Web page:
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Session Chair: Vicky Johnson, Goldsmiths, University of London
Location:GM.327 Manchester Metropolitan University
Building: Geoffrey Manton, Third Floor
4 Rosamond Street West
Off Oxford Road
Time allocation: 15' presentation directly followed by 5' consecutive discussion on the paper presented, and at the end of the session 10' general discussion of all papers presented in the session.
The Interactional Construction Of Migrant Children’s “Belonging”
University of Modena and Reggio Emilia, Italy
This presentation concerns some research results of a European project on innovation in education, aiming to promote children’s agency in the construction of their personal memories and dialogue around these memories. The research results regard the ways of constructing the meaning of migrant children’s experiences and identity. The data were collected through the video-recording of 96 meetings, coordinated by facilitators, in 48 classrooms, in Germany, Italy and the UK. During these meetings, the children’s narratives of cultural identities were influenced by both the way of facilitating communication and the specific social context of the schools. The narratives of cultural identities are observed as contingent constructions in classroom interactions, rather than as essential components of children’s personalities. In particular, the way in which facilitators act as co-tellers is important in this contingent construction of narratives, which frequently highlight the importance of children’s personal experiences and preferences, rather than cultural values or principles, thus showing the distance between children’s personal life, on the one hand, and stereotypes about their cultural identity on the other. This presentation highlights two results of this research. First, the facilitated interactions led to the construction of different types of narratives, regarding cultural belonging, uncertain or hybrid identities and rejection of cultural belonging and identity. Second, the facilitators’ sensitivity for the delicacy of children’s conditions of migration led the facilitators to give up the promotion of the children’s narratives, but this also led to the failure of the promotion of the children’s agency and dialogue around their experiences.
Young People Migrating In Ethiopia And Nepal: Editing Social Norms While Still Wanting To Belong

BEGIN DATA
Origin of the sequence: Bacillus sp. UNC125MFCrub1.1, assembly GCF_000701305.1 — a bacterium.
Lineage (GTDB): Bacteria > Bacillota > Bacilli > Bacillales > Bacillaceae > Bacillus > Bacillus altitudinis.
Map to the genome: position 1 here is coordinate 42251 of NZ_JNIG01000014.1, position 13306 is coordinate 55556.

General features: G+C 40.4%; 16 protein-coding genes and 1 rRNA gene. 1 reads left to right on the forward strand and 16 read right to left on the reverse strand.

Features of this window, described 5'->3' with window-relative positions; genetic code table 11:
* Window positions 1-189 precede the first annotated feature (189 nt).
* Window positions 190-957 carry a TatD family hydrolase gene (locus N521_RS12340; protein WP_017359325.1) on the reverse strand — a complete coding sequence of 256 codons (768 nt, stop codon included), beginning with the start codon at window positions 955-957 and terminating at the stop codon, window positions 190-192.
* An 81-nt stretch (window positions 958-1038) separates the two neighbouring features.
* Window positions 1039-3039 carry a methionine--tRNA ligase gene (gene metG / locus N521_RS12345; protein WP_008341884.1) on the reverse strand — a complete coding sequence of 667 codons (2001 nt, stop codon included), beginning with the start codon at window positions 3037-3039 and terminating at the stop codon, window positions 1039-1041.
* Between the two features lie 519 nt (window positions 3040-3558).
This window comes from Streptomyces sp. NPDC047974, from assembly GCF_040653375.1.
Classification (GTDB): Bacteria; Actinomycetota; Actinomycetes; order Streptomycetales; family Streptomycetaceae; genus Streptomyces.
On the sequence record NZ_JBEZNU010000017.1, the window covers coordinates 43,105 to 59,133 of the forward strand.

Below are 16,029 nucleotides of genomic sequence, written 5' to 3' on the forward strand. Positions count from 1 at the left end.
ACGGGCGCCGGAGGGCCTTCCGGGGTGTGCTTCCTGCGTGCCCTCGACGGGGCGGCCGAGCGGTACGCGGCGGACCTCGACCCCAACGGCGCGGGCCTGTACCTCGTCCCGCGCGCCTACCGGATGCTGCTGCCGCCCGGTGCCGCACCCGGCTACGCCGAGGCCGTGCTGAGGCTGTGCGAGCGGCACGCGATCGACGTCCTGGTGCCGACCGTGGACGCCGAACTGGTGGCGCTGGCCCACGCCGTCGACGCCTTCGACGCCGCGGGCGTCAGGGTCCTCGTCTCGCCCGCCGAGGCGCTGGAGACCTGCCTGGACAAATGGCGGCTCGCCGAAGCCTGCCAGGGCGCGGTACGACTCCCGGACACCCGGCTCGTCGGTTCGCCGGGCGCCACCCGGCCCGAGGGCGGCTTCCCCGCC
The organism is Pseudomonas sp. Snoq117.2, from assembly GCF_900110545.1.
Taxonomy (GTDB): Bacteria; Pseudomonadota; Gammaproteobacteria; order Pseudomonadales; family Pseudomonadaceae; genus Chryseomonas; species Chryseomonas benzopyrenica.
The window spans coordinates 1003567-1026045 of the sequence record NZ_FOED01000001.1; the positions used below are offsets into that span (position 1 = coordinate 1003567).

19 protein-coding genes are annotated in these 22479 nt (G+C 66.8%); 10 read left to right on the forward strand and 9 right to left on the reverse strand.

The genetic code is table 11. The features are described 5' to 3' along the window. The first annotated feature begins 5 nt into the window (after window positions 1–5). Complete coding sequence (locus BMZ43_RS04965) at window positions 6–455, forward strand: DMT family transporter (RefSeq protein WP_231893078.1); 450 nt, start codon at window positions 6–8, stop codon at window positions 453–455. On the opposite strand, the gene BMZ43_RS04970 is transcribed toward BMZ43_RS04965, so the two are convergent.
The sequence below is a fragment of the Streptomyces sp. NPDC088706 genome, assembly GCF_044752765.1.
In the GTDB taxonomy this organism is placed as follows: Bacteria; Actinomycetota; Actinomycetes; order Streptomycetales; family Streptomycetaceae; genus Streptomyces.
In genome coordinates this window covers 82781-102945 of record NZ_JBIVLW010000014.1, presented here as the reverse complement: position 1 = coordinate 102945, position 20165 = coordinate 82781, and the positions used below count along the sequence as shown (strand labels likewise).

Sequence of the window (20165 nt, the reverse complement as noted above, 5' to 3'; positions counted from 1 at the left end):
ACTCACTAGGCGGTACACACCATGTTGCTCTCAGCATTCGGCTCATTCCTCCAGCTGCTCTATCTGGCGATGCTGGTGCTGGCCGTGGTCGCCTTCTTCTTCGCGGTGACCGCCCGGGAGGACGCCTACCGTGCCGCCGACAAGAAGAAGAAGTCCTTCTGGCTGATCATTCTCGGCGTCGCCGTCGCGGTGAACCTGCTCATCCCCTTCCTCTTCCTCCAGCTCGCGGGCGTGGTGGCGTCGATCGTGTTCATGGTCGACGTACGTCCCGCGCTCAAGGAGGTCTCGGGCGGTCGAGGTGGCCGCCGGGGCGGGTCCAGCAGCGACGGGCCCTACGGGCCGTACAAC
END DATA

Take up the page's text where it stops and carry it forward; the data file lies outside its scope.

Goldsmiths, University of London, United Kingdom
The paper challenges assumptions that young people want to break traditional bonds within families and communities and change social norms, following Bauman’s theories of insecurity and community. Instead, marginalised young people, who often have successful migrants as their role models, tell stories of desires to maintain respect in their communities of origin. To be able to support their families, feel accepted and a sense of belonging on their return. Participatory and large scale qualitative research started from the perceptions of children and youth (aged 15-24) in fragile and conflict affected research sites to understand how they negotiate and navigate uncertainty. In both countries, young people move to small towns to find pathways out of poverty, but find services are inadequate and inaccessible to the most marginalised. Many young women may want to escape from traditional systems of early marriage and strong gendered norms that discriminate against girls. Young men feel an impossible burden to meet expectations to provide for their families. Rural-urban mobility is often a step to international migration where youth hope to find new futures. Children and youth may embrace uncertainty and find creative solutions to their marginalisation and poverty, but this is temporal. They break with traditional transitions, form new social bonds and seek alternative ways of earning a living in the informal sector, but they only want to ‘edit’ social norms and to still feel that they belong.
Fluid Boundaries, Fixed Borders and Belonging? Homes Of Asylum Seeking Young Children In Finland
University of Helsinki, Finland
In my presentation I ask how the material and affectual boundaries and borders of children’s homes are made and re-made. I focus on the homes, experiences and everyday practices of young children who are either in the process of seeking asylum in or have recently received asylum permits to Finland. My analysis suggests that the homes in the reception centres or the first homes after gaining the asylum permit consist of fluid boundaries keeping some entities outside while letting some in.
To make sense of the dynamic nature of the homes of the asylum seeking children I conceptualise them in relation to the concept of space as produced in relation to and in the networks with other spaces (cf. Massey, 2008; Ingold, 2011). A home is, thus, seen as a nexus for different networks of human relations as well as material artefacts. The borders of the homes are not fixed but dynamic (cf. Barad, 2007). I explore what passes through the borders of the homes and its relation to the belonging of the children.
The presentation is based on my on-going research on the material and affectual practices of making homes of asylum seeking children in Finland. I am currently conducting ethnographic fieldwork for data generation.